On the 16th October 2017, it is ‘Restart a Heart’ day. A day where multiple organisations club together to raise awareness about the importance of knowing how and when to do CPR.
At STS, naturally we understand the importance of this, so here’s our easy to follow blog on all things CPR.
- What does it stand for?
CPR stands for Cardiopulmonary Resuscitation. Cardio is all to do with the heart. Pulmonary is all to do with the lungs. Resuscitation is the act that we are doing to try and bring the casualty back. Ultimately, what it stands for isn’t our concern. It’s how and when to do it that’s important. At no point should you stop doing CPR to tell someone what it stands for. Don’t worry.
- When do we use it?
We are only using CPR when someone is unresponsive and not breathing or unresponsive and not breathing normally. If you come across someone who isn’t responding to you, gently tip their head back and check their breathing for up to 10 seconds. If you hear, see or feel nothing…what are you waiting for?!
- Hold on. I don’t know how to do it! What now?
Make sure you’ve got someone to call an ambulance for you and grab a defibrillator if there’s one nearby. If not, don’t worry. The ambulance will always bring one. Meanwhile place the heel of one hand right in the centre of the chest and place the other hand over the top. They do not need to be interlocked, whatever is comfortable. Lean forward, up and over the patient. Make sure you are not sitting back on your heels. The further your body is over the casualty, the more weight you will be able to apply to the chest. Push down approximately 5-6cm repeatedly, aiming for about 2 chest compressions every second.
- Really?! That seems quite deep.
Yes really. What we are doing during CPR is acting manually as the heart. The heart isn’t working properly so we’re taking over from it. This means we need to ensure we’re pushing down hard enough to circulate the blood around the body. The blood carries oxygen to all the vital organs enabling us to keep the body alive until the ambulance arrives. At this point it’s worth mentioning that it’s possible to break ribs during CPR. Please don’t panic. If you feel a rib break just carry on as normal. Better to be alive with a broken rib than the alternative.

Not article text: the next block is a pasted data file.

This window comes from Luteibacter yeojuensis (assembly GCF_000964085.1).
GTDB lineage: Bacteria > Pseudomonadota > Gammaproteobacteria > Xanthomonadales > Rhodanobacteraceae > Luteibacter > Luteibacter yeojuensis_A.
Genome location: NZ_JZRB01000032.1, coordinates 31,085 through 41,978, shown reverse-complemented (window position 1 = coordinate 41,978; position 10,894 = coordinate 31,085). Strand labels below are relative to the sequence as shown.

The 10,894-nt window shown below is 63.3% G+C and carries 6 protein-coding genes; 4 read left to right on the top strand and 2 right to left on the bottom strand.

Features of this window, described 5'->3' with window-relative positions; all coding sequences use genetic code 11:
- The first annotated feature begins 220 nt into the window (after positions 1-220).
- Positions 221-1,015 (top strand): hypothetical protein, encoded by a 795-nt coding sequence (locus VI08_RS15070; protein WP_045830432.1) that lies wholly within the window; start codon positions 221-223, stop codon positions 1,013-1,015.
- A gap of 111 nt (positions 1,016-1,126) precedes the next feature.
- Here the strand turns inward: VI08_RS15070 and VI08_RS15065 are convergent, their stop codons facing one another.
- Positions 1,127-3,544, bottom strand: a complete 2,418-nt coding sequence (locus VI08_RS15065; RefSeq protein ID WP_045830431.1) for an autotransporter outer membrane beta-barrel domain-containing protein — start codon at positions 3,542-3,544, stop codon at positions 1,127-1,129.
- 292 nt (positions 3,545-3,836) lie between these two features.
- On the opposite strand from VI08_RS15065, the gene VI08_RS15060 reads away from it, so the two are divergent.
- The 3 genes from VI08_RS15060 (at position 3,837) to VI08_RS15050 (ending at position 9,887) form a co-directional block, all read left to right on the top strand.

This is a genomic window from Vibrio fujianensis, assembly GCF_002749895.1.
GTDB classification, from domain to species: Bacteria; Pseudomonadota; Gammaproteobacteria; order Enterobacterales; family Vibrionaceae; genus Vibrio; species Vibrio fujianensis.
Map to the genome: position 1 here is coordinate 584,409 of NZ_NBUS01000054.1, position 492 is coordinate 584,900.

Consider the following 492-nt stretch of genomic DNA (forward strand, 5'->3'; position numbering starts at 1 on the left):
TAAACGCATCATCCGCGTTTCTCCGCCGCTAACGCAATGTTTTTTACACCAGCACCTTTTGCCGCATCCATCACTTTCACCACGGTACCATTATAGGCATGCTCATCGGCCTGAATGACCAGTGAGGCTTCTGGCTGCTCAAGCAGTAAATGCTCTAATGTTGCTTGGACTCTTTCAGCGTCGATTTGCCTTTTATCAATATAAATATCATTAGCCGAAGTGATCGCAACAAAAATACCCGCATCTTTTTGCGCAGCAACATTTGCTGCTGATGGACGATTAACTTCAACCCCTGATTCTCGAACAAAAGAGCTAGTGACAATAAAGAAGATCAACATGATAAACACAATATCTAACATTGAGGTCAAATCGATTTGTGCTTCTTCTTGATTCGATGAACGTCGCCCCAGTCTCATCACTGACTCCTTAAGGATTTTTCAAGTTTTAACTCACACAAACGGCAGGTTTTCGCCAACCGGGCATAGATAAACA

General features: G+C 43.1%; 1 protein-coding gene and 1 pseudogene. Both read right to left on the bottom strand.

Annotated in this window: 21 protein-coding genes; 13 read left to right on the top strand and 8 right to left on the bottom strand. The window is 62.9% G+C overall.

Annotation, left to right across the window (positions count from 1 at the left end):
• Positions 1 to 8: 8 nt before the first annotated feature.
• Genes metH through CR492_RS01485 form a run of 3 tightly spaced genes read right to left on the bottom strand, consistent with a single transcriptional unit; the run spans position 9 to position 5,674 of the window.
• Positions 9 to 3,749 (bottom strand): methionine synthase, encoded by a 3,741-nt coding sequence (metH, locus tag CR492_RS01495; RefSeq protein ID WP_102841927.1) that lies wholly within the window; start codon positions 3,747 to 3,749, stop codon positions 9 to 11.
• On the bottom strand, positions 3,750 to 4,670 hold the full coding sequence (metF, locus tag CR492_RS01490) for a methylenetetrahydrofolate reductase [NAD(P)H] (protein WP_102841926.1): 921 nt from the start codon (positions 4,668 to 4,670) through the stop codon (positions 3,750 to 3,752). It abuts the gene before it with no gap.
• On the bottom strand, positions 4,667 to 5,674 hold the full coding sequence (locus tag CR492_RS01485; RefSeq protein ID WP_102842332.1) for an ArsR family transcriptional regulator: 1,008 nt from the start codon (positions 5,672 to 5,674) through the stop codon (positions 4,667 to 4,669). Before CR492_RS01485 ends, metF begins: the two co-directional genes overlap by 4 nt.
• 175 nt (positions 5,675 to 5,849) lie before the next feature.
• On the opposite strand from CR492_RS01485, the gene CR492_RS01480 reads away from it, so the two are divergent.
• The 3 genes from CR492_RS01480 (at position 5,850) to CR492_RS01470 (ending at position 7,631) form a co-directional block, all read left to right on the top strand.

- So CPR isn’t to make them start breathing? That’s not what the movies say…
The chest compressions in CPR are to keep the blood circulating around the body. It is not to make somebody start breathing. It’s not impossible for this to happen of course and if it does…well done, you’ve just saved their life and you should expect at least a cup of coffee in return. But we want to manage your expectations. The likelihood is if you’ve started CPR you will be doing it until the ambulance arrives. Don’t panic. They’ll be there very soon as there’s nothing worse than not breathing.
- You’ve not mentioned anything about blowing into their mouth?
No we haven’t because that’s optional. At no point will you be forced to do rescue breaths if it makes you uncomfortable. If you’d like to do them, gently tip the patients head back, squeeze their nostrils closed and deliver two rescue breaths making sure you come away from the mouth in between each one so YOU get a breath of fresh air as well as them.
- So…two hands in the centre of their chest, lean forward up and over the casualty and push down 5-6cm, twice a second until the ambulance arrives? That’s it?
Yep. That’s it.
Hopefully, you will never find yourself in a situation where using this skill will be necessary. However, we really believe that knowledge is power and if you do come across this scenario we hope we’ve given you the confidence to help restart a heart.